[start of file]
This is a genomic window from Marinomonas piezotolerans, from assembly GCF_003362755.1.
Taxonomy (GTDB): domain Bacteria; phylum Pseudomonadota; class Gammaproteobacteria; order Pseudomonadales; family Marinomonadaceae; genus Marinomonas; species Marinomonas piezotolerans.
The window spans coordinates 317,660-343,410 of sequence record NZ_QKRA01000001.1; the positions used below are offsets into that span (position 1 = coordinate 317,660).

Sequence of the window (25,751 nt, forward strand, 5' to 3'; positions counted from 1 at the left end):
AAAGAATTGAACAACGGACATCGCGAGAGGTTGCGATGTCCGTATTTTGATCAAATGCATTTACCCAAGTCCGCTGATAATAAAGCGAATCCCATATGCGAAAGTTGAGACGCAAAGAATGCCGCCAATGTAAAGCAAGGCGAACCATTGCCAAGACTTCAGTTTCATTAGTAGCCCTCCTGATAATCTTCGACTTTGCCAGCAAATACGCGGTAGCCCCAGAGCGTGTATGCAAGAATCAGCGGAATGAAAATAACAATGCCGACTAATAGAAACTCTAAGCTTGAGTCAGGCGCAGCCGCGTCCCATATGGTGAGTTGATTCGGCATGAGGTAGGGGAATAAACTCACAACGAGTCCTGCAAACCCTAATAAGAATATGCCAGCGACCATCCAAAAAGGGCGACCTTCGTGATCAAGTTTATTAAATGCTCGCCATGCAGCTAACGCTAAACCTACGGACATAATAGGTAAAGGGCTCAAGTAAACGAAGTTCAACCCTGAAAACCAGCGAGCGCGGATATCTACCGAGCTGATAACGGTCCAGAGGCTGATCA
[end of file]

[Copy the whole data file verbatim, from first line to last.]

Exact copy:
This is a genomic window from Marinomonas piezotolerans, from assembly GCF_003362755.1.
Taxonomy (GTDB): domain Bacteria; phylum Pseudomonadota; class Gammaproteobacteria; order Pseudomonadales; family Marinomonadaceae; genus Marinomonas; species Marinomonas piezotolerans.
The window spans coordinates 317,660-343,410 of sequence record NZ_QKRA01000001.1; the positions used below are offsets into that span (position 1 = coordinate 317,660).

Sequence of the window (25,751 nt, forward strand, 5' to 3'; positions counted from 1 at the left end):
AAAGAATTGAACAACGGACATCGCGAGAGGTTGCGATGTCCGTATTTTGATCAAATGCATTTACCCAAGTCCGCTGATAATAAAGCGAATCCCATATGCGAAAGTTGAGACGCAAAGAATGCCGCCAATGTAAAGCAAGGCGAACCATTGCCAAGACTTCAGTTTCATTAGTAGCCCTCCTGATAATCTTCGACTTTGCCAGCAAATACGCGGTAGCCCCAGAGCGTGTATGCAAGAATCAGCGGAATGAAAATAACAATGCCGACTAATAGAAACTCTAAGCTTGAGTCAGGCGCAGCCGCGTCCCATATGGTGAGTTGATTCGGCATGAGGTAGGGGAATAAACTCACAACGAGTCCTGCAAACCCTAATAAGAATATGCCAGCGACCATCCAAAAAGGGCGACCTTCGTGATCAAGTTTATTAAATGCTCGCCATGCAGCTAACGCTAAACCTACGGACATAATAGGTAAAGGGCTCAAGTAAACGAAGTTCAACCCTGAAAACCAGCGAGCGCGGATATCTACCGAGCTGATAACGGTCCAGAGGCTGATCA